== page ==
School leaders from Northern Ireland are travelling to Liverpool today (Saturday 5 May) to attend the Annual Conference of school leaders’ union NAHT. There they will debate the education issues of the moment, and will vote to pass motions on school funding, teachers’ pay and workload, and special education in Northern Ireland.
Helena Macormac, Policy Director of NAHT Northern Ireland, said:
“Schools in Northern Ireland are seeing chronic underfunding from the government. School budgets are at breaking point. Not only is this impacting the quality of education schools are able to deliver to children, it is making school leaders’ jobs intolerable.
“Today, school leaders from Northern Ireland will vote to address the causes of the chronic underfunding of our schools and the resultant stress on school leaders, and to insist that a value-for-money evaluation, including a full financial disclosure, should be carried out on the support agencies for schools in Northern Ireland.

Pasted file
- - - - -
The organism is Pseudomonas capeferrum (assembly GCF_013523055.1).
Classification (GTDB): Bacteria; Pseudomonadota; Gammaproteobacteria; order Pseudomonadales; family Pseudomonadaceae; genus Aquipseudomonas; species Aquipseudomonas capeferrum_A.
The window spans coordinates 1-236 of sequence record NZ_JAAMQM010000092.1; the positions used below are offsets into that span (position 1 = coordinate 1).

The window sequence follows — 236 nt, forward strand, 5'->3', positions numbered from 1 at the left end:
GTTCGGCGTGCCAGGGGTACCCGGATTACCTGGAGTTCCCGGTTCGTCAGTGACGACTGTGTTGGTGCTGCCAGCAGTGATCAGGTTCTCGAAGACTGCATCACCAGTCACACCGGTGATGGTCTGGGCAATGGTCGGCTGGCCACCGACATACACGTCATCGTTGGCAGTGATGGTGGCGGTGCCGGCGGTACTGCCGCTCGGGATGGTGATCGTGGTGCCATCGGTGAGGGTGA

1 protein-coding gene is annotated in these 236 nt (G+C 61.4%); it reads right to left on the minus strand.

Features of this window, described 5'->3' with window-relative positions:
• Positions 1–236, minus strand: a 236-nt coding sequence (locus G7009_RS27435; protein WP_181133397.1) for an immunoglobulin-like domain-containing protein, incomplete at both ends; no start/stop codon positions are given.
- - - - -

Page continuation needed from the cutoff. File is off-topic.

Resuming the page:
“School leaders feel badly served by the agencies that administer at least 40% of the education budget in Northern Ireland. Tax payers’ money should be used to directly benefit our children in the place they are being educated.
“Conference will further call on the employers of teachers in Northern Ireland to settle the ongoing pay dispute and the associated seven years of industrial action effectively so that all teachers and school leaders are recognised for the challenging role they play and are rewarded adequately. The workload of school leaders must also be addressed with effective support from the employers providing adequate administrative and management staff.
“Workload continues to be a major issue across the education sector in England, Wales and Northern Ireland. The DfE, EA and Welsh government must address the issue of workload for school leaders as a matter of urgency to ensure that teacher workload can be reduced and recruitment and retention is improved.
“Delegates will also vote to call on the Department of Education to implement the findings of the Northern Ireland audit report on special educational needs, particularly addressing the inefficient and expensive bureaucratic processes of the Children and Young People’s Services.
“Special school leaders in Northern Ireland must be given control over adequate resources and treated with respect as dedicated professionals.”
First published 05 May 2018